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The Cryosphere An interactive open-access journal of the European Geosciences Union
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Discussion papers
https://doi.org/10.5194/tc-2019-234
© Author(s) 2019. This work is distributed under
the Creative Commons Attribution 4.0 License.
https://doi.org/10.5194/tc-2019-234
© Author(s) 2019. This work is distributed under
the Creative Commons Attribution 4.0 License.

Submitted as: research article 24 Oct 2019

Submitted as: research article | 24 Oct 2019

Review status
This discussion paper is a preprint. It is a manuscript under review for the journal The Cryosphere (TC).

Advection Impacts the Firn Structure of Greenland's Percolation Zone

Rosemary Leone1, Joel Harper1, Toby Meierbachtol1, and Neil Humphrey2 Rosemary Leone et al.
  • 1Department of Geosciences, University of Montana, Missoula MT 59812
  • 2Geology and Geophysics, University of Wyoming, Laramie WY 82071

Abstract. One dimensional simulations of firn evolution neglect horizontal transport during burial. Using a suite of model runs, we demonstrate the impacts of advection on the development of firn density, temperature, and the stratigraphy of melt features the 0Greenland ice sheet percolation zone. The simulations isolate processes in synthetic runs, and investigate four specific transects and an ice core site. The advection process tends to increase the pore close-off depth, reduce the heat content, and decrease the frequency of melt features with depth by emplacing firn sourced from higher locations under increasingly warm and melt-affected surface conditions. Horizontal ice flow interacts with topography, climate gradients, and meltwater infiltration to influence the evolution of the firn column structure; the interaction between these variables modulates the impact of advection on firn at locations around Greenland. Pore close-off and firn temperature are mainly impacted in the lowermost 20 km of the percolation zone, which may be relevant to migration of the lower percolation zone. Relatively high in the percolation zone, however, the stratigraphy of melt features can have an advection derived component that should not be conflated with changing climate.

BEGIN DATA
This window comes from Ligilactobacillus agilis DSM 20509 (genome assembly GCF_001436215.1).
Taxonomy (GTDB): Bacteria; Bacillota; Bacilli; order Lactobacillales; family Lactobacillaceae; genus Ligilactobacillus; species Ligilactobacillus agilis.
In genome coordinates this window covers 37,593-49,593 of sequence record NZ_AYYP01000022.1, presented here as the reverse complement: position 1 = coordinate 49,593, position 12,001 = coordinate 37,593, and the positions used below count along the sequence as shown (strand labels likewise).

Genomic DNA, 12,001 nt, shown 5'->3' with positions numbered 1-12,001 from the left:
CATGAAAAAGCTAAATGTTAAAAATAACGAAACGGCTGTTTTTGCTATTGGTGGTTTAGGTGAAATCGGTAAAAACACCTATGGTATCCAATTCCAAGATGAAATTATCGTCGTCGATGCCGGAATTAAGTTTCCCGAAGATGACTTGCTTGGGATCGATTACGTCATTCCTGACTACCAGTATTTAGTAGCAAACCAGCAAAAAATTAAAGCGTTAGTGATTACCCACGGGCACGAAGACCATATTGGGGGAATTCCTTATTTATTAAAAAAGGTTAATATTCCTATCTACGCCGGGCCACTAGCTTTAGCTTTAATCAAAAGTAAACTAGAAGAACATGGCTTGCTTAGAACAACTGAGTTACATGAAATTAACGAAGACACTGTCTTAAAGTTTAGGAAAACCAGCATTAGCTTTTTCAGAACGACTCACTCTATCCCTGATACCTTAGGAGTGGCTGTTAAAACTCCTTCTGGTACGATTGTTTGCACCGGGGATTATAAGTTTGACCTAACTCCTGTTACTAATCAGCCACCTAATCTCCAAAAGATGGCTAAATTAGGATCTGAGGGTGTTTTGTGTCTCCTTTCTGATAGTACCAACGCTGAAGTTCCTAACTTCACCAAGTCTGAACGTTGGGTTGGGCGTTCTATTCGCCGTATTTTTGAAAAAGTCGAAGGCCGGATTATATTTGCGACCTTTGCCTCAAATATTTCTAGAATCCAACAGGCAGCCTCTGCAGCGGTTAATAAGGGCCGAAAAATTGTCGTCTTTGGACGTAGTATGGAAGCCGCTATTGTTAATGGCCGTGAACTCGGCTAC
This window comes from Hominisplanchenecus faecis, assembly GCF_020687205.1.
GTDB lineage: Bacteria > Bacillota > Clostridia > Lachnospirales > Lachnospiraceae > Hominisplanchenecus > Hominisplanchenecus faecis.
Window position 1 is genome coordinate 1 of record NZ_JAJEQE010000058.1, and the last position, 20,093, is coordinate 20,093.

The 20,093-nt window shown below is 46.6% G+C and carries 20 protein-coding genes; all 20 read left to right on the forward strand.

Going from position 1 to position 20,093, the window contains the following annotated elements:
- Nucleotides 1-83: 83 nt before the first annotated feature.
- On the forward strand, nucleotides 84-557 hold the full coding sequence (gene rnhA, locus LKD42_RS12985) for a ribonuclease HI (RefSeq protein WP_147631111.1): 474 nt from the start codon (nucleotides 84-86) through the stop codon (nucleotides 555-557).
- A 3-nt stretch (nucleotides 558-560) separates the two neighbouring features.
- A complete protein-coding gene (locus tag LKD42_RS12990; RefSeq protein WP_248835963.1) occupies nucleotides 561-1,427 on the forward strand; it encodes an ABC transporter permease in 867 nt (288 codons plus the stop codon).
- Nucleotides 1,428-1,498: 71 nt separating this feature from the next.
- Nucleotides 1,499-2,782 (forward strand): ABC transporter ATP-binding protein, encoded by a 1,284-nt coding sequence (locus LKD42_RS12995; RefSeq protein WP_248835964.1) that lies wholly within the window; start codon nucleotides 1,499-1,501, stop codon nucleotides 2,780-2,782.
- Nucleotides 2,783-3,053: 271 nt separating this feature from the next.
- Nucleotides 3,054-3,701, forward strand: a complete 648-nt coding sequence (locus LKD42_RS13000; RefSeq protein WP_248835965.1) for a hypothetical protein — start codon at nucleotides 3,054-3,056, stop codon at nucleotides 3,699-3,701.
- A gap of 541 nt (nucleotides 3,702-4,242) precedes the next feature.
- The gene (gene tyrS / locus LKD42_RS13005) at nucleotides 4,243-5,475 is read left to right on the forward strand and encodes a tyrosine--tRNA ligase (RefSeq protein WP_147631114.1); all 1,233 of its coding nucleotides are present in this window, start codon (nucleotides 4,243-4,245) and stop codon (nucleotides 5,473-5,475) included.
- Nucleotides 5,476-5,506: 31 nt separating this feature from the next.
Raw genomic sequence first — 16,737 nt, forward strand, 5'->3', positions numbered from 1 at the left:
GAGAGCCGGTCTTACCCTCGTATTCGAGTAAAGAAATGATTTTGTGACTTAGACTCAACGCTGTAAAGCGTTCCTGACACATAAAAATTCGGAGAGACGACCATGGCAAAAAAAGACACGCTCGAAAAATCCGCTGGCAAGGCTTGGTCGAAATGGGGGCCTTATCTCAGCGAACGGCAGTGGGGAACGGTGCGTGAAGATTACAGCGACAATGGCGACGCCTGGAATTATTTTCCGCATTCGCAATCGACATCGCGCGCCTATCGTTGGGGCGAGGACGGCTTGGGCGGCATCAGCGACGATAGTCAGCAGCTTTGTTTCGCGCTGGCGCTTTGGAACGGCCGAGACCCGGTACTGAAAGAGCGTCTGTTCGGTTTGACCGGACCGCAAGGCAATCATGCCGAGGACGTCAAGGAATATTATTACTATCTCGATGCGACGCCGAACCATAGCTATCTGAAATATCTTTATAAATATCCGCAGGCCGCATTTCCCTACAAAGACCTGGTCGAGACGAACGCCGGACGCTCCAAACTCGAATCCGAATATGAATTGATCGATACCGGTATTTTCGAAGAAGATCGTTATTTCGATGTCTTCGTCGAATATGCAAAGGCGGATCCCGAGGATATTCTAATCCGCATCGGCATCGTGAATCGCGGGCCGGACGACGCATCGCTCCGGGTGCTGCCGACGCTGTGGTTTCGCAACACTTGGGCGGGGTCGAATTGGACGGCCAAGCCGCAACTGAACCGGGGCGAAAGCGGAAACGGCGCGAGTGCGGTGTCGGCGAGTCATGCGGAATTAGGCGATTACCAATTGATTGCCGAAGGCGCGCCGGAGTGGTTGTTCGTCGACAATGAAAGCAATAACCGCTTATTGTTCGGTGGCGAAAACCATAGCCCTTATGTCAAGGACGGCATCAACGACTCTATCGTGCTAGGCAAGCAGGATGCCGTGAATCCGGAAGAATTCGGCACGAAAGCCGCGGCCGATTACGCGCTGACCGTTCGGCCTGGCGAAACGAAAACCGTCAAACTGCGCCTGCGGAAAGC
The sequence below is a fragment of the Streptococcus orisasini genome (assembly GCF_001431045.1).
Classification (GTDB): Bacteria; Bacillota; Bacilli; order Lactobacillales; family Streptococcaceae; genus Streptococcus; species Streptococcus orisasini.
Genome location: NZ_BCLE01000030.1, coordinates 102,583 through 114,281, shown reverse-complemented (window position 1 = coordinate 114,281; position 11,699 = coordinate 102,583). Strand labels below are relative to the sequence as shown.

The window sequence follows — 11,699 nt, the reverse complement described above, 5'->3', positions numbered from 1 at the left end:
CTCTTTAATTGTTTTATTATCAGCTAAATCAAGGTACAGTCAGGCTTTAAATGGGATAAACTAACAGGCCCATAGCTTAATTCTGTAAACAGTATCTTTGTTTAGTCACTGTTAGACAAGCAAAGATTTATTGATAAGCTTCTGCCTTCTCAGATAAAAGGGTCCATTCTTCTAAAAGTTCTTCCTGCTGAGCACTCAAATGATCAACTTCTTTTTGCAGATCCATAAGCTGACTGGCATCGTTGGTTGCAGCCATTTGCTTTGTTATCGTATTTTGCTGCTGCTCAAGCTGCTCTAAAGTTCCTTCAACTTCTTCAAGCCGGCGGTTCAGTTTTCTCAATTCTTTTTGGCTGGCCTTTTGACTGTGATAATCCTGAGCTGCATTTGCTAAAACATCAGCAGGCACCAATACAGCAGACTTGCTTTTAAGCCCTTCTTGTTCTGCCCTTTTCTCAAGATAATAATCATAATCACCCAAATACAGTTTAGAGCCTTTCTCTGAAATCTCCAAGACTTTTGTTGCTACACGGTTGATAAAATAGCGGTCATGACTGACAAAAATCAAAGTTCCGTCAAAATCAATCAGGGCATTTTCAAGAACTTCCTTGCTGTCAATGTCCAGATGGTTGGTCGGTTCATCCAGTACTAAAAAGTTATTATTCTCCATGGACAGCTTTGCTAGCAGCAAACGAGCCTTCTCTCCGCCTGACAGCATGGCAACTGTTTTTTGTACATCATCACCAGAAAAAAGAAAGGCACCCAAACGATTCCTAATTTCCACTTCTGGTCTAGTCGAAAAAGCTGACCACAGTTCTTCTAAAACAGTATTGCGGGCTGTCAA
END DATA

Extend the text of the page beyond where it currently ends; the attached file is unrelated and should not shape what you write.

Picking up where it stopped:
Rosemary Leone et al.
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Short summary
The Greenland ice sheet has a wide elevation band called the percolation zone, where some fraction of the annual snowfall is lost to heavy summer melting. The remnant snow, called firn, builds up into a layer many 10 s of meters thick before it eventually transforms into ice. The firn is transported down-slope during burial due to flow of the underlying ice sheet, a process often overlooked. We use computer simulations to investigate the impact of ice flow on the structural evolution of the firn.
The Greenland ice sheet has a wide elevation band called the percolation zone, where some...
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